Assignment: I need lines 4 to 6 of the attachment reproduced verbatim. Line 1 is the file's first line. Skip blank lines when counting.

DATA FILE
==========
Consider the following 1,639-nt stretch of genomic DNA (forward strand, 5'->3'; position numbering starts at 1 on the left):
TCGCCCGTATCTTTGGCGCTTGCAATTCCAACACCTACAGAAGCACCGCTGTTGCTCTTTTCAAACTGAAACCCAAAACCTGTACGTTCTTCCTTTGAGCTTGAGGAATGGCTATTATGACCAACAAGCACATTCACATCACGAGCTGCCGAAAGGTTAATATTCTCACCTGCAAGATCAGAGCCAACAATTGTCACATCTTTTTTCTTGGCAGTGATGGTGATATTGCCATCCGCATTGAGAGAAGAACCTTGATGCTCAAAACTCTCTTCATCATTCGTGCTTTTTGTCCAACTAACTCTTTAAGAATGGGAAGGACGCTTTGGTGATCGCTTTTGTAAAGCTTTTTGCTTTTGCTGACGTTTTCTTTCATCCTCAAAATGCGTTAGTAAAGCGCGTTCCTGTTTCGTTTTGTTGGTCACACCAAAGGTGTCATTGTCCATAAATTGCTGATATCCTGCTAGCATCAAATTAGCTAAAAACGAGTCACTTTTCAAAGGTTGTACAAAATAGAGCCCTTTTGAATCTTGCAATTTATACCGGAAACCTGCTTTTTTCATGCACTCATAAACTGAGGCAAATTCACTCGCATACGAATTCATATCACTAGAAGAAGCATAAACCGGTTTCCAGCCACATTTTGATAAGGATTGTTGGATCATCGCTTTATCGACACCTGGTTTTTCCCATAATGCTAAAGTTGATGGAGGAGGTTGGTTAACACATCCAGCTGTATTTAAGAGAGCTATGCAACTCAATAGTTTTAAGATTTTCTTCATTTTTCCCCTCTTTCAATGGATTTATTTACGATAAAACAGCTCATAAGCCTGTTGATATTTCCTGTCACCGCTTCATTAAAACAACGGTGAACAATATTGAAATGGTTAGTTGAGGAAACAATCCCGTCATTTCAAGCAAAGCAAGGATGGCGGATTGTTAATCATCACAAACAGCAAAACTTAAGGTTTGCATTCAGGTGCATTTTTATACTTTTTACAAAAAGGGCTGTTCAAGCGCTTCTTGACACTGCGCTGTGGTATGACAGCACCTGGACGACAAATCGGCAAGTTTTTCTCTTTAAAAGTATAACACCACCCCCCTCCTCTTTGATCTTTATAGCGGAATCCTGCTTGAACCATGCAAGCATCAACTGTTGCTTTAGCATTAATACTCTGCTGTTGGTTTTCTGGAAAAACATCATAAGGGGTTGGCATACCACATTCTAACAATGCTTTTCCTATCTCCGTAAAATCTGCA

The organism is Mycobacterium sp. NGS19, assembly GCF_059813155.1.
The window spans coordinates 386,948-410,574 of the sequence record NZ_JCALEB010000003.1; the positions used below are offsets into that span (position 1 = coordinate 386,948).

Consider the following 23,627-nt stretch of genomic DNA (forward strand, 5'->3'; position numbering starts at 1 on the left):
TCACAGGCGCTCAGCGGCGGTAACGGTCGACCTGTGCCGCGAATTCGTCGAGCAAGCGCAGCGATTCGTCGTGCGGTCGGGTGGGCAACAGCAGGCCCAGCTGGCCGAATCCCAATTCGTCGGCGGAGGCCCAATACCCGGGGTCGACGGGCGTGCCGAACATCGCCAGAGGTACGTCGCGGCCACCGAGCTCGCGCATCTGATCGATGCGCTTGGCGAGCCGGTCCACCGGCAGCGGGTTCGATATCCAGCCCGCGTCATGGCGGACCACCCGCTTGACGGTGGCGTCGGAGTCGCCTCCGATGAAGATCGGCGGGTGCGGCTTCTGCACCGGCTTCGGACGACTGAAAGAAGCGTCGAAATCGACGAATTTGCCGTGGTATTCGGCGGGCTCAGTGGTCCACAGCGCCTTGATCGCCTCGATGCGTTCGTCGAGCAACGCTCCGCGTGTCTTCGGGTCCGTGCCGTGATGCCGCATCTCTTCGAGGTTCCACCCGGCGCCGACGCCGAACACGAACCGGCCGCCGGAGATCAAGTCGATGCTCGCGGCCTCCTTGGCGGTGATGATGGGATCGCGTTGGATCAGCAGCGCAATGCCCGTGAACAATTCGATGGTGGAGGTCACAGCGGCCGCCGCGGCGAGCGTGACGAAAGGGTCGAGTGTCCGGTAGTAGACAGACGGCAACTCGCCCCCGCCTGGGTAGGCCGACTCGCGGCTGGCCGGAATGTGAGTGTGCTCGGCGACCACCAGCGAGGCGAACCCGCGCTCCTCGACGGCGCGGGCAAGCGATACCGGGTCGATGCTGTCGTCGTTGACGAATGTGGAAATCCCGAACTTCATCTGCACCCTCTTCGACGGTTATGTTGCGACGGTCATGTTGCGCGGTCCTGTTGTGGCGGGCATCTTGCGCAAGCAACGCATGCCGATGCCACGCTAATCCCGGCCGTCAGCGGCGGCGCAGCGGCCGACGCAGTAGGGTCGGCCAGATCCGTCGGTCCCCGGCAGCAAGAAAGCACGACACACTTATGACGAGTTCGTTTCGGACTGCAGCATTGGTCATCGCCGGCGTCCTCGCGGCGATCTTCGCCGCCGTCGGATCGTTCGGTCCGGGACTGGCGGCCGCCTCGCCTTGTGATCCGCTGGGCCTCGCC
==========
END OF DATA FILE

The window spans coordinates 386,948-410,574 of the sequence record NZ_JCALEB010000003.1; the positions used below are offsets into that span (position 1 = coordinate 386,948).

Consider the following 23,627-nt stretch of genomic DNA (forward strand, 5'->3'; position numbering starts at 1 on the left):
TCACAGGCGCTCAGCGGCGGTAACGGTCGACCTGTGCCGCGAATTCGTCGAGCAAGCGCAGCGATTCGTCGTGCGGTCGGGTGGGCAACAGCAGGCCCAGCTGGCCGAATCCCAATTCGTCGGCGGAGGCCCAATACCCGGGGTCGACGGGCGTGCCGAACATCGCCAGAGGTACGTCGCGGCCACCGAGCTCGCGCATCTGATCGATGCGCTTGGCGAGCCGGTCCACCGGCAGCGGGTTCGATATCCAGCCCGCGTCATGGCGGACCACCCGCTTGACGGTGGCGTCGGAGTCGCCTCCGATGAAGATCGGCGGGTGCGGCTTCTGCACCGGCTTCGGACGACTGAAAGAAGCGTCGAAATCGACGAATTTGCCGTGGTATTCGGCGGGCTCAGTGGTCCACAGCGCCTTGATCGCCTCGATGCGTTCGTCGAGCAACGCTCCGCGTGTCTTCGGGTCCGTGCCGTGATGCCGCATCTCTTCGAGGTTCCACCCGGCGCCGACGCCGAACACGAACCGGCCGCCGGAGATCAAGTCGATGCTCGCGGCCTCCTTGGCGGTGATGATGGGATCGCGTTGGATCAGCAGCGCAATGCCCGTGAACAATTCGATGGTGGAGGTCACAGCGGCCGCCGCGGCGAGCGTGACGAAAGGGTCGAGTGTCCGGTAGTAGACAGACGGCAACTCGCCCCCGCCTGGGTAGGCCGACTCGCGGCTGGCCGGAATGTGAGTGTGCTCGGCGACCACCAGCGAGGCGAACCCGCGCTCCTCGACGGCGCGGGCAAGCGATACCGGGTCGATGCTGTCGTCGTTGACGAATGTGGAAATCCCGAACTTCATCTGCACCCTCTTCGACGGTTATGTTGCGACGGTCATGTTGCGCGGTCCTGTTGTGGCGGGCATCTTGCGCAAGCAACGCATGCCGATGCCACGCTAATCCCGGCCGTCAGCGGCGGCGCAGCGGCCGACGCAGTAGGGTCGGCCAGATCCGTCGGTCCCCGGCAGCAAGAAAGCACGACACACTTATGACGAGTTCGTTTCGGACTGCAGCATTGGTCATCGCCGGCGTCCTCGCGGCGATCTTCGCCGCCGTCGGATCGTTCGGTCCGGGACTGGCGGCCGCCTCGCCTTGTGATCCGCTGGGCCTCGCC